It is normal for every person to feel anxious during challenging events, most commonly described as those that take us out of our comfort zone. Most people can relate to feeling nervous or anxious when giving a presentation at work, meeting new people or taking an airplane trip for the first time. Those feelings are a natural response, keeping us alert and focused.

Anxiety is when those feelings of nervousness transition to distress and can be seen in both mental and physical obsessive patterns that can be debilitating to daily life. Anxiety disorders can affect both children and adults.

Anxiety disorders can affect anyone and can become worse if not treated. Working with a counselor to understand the specific type of anxiety, along with its triggers, helps an individual find a better way for moving forward in life.

Examples of anxiety disorders include:

  • Generalized anxiety disorder. Uncontrollable and excessive worrisome thoughts about many areas of life, including work, relationships, and health, even when there is little or no reason for worry.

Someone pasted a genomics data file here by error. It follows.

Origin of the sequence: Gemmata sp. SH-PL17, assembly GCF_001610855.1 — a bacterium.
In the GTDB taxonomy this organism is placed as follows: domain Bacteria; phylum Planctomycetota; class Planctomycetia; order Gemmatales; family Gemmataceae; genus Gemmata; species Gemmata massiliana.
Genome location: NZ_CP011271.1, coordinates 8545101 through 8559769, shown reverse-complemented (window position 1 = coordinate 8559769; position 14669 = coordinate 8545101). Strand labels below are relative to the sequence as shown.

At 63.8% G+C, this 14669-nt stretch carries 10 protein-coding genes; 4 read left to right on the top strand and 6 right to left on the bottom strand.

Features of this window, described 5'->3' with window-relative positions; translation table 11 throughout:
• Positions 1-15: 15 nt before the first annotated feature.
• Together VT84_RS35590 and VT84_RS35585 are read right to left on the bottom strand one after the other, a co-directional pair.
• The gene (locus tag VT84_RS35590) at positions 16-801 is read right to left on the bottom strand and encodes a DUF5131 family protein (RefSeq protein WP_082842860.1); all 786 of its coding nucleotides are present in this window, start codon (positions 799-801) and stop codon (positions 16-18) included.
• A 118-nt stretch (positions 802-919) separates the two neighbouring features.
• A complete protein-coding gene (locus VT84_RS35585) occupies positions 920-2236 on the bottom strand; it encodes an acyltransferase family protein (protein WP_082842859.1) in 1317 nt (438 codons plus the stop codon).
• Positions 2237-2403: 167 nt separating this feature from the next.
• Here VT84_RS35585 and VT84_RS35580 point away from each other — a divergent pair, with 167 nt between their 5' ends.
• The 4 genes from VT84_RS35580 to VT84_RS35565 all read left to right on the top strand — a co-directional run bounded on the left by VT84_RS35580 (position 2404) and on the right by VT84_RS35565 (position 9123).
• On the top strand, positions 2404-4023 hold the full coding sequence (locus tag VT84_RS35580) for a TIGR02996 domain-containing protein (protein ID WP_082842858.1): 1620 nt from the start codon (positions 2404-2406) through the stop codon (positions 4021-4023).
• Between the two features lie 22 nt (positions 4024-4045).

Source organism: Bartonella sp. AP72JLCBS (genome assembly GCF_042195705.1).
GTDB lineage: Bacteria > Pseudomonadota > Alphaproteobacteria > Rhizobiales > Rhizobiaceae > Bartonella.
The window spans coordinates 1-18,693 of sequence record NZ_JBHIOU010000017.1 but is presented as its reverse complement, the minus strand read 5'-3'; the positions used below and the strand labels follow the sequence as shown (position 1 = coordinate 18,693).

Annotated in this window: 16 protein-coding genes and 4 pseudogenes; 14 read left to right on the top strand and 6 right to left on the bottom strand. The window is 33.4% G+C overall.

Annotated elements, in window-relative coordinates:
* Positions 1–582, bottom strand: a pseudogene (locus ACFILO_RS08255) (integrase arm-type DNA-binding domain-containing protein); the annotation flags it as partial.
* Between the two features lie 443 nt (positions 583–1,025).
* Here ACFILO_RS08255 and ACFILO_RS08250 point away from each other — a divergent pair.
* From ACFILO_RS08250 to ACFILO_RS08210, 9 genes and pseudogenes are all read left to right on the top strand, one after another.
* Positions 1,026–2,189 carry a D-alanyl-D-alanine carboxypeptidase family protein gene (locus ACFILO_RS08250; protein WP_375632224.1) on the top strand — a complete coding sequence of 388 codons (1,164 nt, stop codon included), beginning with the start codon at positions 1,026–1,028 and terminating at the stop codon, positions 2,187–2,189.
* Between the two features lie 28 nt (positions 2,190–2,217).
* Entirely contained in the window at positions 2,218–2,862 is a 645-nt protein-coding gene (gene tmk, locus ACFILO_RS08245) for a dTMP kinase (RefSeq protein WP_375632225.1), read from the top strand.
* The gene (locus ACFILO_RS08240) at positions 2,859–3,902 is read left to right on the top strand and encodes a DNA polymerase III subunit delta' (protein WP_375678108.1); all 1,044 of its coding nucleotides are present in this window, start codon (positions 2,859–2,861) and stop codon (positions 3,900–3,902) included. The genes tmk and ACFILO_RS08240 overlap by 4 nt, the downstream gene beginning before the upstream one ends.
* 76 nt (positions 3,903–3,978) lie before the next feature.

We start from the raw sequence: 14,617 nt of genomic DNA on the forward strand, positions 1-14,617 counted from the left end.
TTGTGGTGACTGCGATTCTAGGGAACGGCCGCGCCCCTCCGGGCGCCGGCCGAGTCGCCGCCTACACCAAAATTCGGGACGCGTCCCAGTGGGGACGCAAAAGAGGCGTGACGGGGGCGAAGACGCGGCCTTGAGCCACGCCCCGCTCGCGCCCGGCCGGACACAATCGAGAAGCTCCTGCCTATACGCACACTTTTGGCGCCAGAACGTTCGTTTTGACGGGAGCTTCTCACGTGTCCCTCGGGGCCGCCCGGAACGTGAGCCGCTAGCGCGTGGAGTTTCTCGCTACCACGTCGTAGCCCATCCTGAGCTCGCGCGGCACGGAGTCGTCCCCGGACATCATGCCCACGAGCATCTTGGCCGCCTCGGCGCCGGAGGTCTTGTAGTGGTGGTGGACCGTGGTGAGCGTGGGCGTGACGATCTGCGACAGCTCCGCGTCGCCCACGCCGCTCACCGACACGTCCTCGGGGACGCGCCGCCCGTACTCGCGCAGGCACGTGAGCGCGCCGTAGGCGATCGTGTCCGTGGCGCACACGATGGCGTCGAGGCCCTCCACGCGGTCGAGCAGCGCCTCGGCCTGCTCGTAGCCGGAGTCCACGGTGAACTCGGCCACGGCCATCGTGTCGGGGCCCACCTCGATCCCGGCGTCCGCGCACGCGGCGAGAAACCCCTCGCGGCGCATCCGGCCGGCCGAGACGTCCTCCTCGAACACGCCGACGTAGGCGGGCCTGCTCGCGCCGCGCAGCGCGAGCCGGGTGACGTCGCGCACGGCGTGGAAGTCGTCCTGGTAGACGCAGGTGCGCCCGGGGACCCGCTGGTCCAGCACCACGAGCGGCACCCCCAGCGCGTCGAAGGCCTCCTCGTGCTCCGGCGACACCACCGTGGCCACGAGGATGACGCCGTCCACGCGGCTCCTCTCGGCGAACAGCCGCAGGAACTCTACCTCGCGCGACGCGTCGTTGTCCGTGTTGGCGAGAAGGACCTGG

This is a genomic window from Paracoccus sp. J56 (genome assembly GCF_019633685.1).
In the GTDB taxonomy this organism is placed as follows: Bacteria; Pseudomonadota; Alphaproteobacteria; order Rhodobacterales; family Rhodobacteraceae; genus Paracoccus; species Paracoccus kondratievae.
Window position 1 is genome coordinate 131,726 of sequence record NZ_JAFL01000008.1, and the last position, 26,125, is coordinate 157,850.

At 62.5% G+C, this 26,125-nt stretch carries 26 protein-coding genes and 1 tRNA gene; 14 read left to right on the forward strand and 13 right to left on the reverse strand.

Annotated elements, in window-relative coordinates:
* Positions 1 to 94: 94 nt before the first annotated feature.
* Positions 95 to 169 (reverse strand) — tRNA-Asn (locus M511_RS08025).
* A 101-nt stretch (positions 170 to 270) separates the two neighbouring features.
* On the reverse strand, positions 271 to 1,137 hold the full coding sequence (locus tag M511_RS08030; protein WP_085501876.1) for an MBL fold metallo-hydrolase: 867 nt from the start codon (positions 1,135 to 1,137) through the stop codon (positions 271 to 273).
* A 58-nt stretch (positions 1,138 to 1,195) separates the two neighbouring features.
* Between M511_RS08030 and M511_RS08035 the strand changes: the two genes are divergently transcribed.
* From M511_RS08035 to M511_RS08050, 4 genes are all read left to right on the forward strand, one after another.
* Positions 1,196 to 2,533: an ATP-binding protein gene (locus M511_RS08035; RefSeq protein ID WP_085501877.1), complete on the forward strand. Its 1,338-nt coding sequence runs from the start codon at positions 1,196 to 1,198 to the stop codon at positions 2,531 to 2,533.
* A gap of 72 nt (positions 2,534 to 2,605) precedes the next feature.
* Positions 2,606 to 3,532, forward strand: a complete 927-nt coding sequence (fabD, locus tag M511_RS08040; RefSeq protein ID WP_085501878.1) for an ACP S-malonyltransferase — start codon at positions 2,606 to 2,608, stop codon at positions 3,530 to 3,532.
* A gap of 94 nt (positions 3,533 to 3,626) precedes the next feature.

• Social anxiety disorder (social phobia). Irrational anxiety, fear and avoidance of social situations due to feelings of embarrassment, self-consciousness, and concern about being viewed negatively by others.
  • Obsessive-compulsive disorder (OCD). Recurrent, irrational fears and thoughts (obsessions) that you respond to by engaging in uncontrollable, repetitive behaviors (compulsions).
  • Panic disorder. Repeated episodes of sudden, unexplained feelings of intense fear and anxiety that cause physical symptoms such as rapid heart rate, shortness of breath, dizziness and shaking.
  • Post-traumatic stress disorder (PTSD). Anxiety caused by vivid memories of a traumatic life event that was seen or lived through.
  • Specific phobias. Overwhelming, irrational fear and discomfort around certain objects or situations, even when there is no actual danger.
  • Separation anxiety disorder. Persistent fear of being separated from one’s parents or home.

For additional information, please visit Mayo Clinic Anxiety Disorder Page.

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